Lithuania’s support for Taiwan’s recognition in the international arena has been mentioned by Deputy Foreign Minister Mantas Adomėnas and Minister G Landsbergis in an article before the elections.

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Asked whether Lithuania is consistent in its path, R Boruta says that there is a serious lack of consistency: “There is quite a lot of concern in Taiwan, especially when you look at their press. Taiwanese people are not very happy to see what is happening in Lithuania and domestic politics. The signals are all over the place, and the Taiwanese are watching it. Looking at the comments and posts of Taiwanese internet users, there are two opinions: people are cautious about the future of relations between Lithuania and Taiwan.”

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Citing two sources, the Reuters news agency reported that the Lithuanian authorities are considering changing the name of the Taiwanese mission from Taiwan to Taiwanese in Chinese. Foreign Minister G Landsbergis reportedly made the proposal to President Gitanas Nausėda. The latter denies the information. However, such a change would also require Taiwan’s consent, as Taiwan opened the representative office in Vilnius to allow Lithuania to do so.

The Taiwanese Foreign Ministry has reported that it has not received any proposal to change the Chinese or English name of the representative office in Lithuania.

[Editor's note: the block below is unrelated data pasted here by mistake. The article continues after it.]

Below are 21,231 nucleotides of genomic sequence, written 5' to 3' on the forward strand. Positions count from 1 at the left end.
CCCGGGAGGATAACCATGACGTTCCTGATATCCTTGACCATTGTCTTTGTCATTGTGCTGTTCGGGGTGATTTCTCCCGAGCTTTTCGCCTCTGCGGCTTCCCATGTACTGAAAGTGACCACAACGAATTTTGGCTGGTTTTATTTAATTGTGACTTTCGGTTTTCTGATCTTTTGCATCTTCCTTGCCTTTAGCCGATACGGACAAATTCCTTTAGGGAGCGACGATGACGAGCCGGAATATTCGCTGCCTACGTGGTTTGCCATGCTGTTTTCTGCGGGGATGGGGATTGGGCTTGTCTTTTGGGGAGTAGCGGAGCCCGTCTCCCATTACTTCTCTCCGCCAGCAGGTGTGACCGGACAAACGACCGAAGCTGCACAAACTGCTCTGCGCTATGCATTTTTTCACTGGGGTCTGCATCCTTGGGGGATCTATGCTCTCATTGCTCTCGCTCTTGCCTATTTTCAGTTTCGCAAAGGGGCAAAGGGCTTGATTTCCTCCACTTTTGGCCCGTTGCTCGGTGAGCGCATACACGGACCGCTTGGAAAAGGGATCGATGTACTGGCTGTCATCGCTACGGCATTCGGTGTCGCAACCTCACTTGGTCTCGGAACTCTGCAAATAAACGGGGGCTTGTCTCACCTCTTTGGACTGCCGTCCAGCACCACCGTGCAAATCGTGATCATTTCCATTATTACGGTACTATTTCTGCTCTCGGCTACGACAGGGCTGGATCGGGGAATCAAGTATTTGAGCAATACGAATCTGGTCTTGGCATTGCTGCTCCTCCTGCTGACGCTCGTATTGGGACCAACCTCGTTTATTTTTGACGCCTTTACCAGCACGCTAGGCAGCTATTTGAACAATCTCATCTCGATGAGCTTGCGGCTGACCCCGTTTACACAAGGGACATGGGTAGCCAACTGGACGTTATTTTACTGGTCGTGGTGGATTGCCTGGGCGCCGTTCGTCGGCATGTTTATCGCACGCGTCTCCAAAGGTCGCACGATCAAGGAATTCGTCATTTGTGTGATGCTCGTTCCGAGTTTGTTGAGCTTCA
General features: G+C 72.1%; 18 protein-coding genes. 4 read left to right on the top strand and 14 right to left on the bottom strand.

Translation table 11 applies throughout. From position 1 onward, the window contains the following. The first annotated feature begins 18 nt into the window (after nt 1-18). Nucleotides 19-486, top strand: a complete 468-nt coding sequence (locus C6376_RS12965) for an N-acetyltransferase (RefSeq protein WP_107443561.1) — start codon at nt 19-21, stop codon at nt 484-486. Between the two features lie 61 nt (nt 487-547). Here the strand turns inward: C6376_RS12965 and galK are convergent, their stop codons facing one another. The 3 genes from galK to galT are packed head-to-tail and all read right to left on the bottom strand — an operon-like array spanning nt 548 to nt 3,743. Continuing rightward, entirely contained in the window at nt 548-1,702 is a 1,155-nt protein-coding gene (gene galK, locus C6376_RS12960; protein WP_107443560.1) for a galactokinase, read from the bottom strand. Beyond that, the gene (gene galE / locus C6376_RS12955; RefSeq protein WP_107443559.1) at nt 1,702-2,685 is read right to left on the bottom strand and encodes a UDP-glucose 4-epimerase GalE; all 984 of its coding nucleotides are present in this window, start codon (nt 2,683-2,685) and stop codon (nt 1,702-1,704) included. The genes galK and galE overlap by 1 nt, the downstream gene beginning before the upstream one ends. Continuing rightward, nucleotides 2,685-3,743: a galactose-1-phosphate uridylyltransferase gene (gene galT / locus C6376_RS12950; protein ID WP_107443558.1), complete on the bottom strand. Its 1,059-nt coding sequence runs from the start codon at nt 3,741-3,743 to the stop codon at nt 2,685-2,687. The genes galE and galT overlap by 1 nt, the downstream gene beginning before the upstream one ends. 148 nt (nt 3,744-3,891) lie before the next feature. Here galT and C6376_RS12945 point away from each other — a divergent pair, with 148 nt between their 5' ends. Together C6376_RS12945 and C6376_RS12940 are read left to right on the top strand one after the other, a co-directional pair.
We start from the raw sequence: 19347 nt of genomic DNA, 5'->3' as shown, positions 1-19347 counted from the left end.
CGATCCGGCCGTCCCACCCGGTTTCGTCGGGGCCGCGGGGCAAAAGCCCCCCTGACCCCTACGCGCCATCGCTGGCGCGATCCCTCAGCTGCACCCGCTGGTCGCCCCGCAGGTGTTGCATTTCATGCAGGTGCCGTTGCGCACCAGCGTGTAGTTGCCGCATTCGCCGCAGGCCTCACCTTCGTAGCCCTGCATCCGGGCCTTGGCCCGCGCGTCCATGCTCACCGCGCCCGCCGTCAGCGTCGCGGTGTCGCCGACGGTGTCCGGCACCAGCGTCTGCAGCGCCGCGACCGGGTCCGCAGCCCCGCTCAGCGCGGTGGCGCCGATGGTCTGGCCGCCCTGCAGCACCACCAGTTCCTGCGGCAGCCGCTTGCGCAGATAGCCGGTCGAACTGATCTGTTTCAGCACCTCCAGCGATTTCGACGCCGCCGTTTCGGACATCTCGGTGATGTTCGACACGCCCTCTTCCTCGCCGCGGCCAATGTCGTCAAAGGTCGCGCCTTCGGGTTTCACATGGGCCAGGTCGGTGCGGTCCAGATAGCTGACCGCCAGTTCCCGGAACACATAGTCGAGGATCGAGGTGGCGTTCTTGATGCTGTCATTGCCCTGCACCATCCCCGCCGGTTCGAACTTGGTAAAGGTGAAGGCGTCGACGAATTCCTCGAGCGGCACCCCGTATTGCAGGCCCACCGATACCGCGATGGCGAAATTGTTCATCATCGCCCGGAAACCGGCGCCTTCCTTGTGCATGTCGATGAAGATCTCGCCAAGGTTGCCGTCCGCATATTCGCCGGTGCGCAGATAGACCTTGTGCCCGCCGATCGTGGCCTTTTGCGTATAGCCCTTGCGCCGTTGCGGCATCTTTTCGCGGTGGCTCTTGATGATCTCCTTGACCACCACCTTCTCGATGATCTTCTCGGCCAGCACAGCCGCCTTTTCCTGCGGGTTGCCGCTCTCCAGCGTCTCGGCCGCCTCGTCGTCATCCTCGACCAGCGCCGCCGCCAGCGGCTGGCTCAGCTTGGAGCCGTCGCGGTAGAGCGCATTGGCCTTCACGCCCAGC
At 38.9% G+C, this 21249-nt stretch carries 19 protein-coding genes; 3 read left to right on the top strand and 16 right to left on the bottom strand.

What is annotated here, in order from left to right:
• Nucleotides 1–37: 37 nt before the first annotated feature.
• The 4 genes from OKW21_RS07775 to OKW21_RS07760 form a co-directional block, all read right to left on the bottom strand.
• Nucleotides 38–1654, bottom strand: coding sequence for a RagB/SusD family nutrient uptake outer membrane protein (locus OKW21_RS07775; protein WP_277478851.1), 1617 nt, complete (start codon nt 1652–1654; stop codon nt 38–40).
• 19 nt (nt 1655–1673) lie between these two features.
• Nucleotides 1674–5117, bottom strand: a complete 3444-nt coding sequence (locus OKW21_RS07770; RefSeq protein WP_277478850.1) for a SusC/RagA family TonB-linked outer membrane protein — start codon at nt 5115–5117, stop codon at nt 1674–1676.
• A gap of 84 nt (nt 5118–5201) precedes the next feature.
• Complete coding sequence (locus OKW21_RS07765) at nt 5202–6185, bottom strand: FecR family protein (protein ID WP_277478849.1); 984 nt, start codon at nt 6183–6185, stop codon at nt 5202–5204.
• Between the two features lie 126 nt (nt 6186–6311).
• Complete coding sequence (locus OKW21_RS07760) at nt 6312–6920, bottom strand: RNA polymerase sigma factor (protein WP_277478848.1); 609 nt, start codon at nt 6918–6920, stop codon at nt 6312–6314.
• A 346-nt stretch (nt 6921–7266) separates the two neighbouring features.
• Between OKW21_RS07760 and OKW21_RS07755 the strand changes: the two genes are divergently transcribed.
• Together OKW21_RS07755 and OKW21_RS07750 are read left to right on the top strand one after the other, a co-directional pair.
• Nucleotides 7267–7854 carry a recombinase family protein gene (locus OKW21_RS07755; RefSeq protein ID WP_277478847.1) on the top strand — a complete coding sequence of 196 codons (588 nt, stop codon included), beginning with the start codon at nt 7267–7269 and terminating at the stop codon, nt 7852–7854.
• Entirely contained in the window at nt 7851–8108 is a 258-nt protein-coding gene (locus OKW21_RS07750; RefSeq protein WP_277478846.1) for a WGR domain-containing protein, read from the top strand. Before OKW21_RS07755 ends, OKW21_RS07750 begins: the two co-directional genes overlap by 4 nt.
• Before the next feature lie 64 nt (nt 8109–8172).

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The Financial Times recently reported that some US diplomats are suggesting that Lithuania change the name of the Taiwanese mission to ease differences with China. Several sources familiar with the diplomats’ deliberations reportedly gave this information to the foreign publication.

The White House denied the information and the Lithuanian Foreign Ministry reacted with particular sensitivity to the spread of such information. “The spread of such rumours is reminiscent of a disinformation campaign and is likely aimed at creating tensions between allies at a time when Lithuania is announcing new support for Ukraine. The name of the representation is a sovereign decision of the parties concerned. This decision is supported by the US administration, as confirmed by the comments of its spokesperson quoted in the circulated article.”

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Lithuanian President G Nausėda has previously publicly acknowledged that the name of the Taiwanese mission was a mistake, but he did not propose to change it then.

“I think that it was not the opening of the Taiwanese mission that was a mistake, but the name that was not coordinated with me,” the President said in an interview with Žinių radijas.

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Nausėda noted that both Lithuania and Taiwan can open representative offices that do not have diplomatic status, but regretted that “the name of the representative office has become the key factor that now affects our relations with China very strongly”.

“The main spark was more the name, and now we have to deal with the consequences, and I would say that unconventional measures have started to be taken against Lithuania. And for this reason, we have to be a very active and very clear signal to the European Union that this is an attack, a kind of pressure on one of the EU countries,” the President said.